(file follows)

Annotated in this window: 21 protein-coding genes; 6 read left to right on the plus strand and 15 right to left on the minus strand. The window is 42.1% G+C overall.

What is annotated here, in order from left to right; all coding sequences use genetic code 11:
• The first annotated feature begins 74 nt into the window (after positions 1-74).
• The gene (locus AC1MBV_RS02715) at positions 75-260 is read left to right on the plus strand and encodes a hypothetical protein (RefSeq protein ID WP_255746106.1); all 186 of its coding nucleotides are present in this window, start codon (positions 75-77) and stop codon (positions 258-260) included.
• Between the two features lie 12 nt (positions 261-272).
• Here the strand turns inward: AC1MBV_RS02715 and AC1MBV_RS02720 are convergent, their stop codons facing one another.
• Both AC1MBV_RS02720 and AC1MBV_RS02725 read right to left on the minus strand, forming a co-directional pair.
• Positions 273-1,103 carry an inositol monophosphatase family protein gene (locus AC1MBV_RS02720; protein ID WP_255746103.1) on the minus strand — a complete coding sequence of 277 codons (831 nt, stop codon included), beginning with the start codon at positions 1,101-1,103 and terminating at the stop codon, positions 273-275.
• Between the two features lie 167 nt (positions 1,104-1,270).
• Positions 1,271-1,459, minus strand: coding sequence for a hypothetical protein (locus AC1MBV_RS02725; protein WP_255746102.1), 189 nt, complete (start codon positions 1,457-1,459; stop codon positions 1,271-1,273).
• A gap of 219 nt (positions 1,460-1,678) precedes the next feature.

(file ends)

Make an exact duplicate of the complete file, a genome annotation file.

Annotated in this window: 21 protein-coding genes; 6 read left to right on the plus strand and 15 right to left on the minus strand. The window is 42.1% G+C overall.

What is annotated here, in order from left to right; all coding sequences use genetic code 11:
• The first annotated feature begins 74 nt into the window (after positions 1-74).
• The gene (locus AC1MBV_RS02715) at positions 75-260 is read left to right on the plus strand and encodes a hypothetical protein (RefSeq protein ID WP_255746106.1); all 186 of its coding nucleotides are present in this window, start codon (positions 75-77) and stop codon (positions 258-260) included.
• Between the two features lie 12 nt (positions 261-272).
• Here the strand turns inward: AC1MBV_RS02715 and AC1MBV_RS02720 are convergent, their stop codons facing one another.
• Both AC1MBV_RS02720 and AC1MBV_RS02725 read right to left on the minus strand, forming a co-directional pair.
• Positions 273-1,103 carry an inositol monophosphatase family protein gene (locus AC1MBV_RS02720; protein ID WP_255746103.1) on the minus strand — a complete coding sequence of 277 codons (831 nt, stop codon included), beginning with the start codon at positions 1,101-1,103 and terminating at the stop codon, positions 273-275.
• Between the two features lie 167 nt (positions 1,104-1,270).
• Positions 1,271-1,459, minus strand: coding sequence for a hypothetical protein (locus AC1MBV_RS02725; protein WP_255746102.1), 189 nt, complete (start codon positions 1,457-1,459; stop codon positions 1,271-1,273).
• A gap of 219 nt (positions 1,460-1,678) precedes the next feature.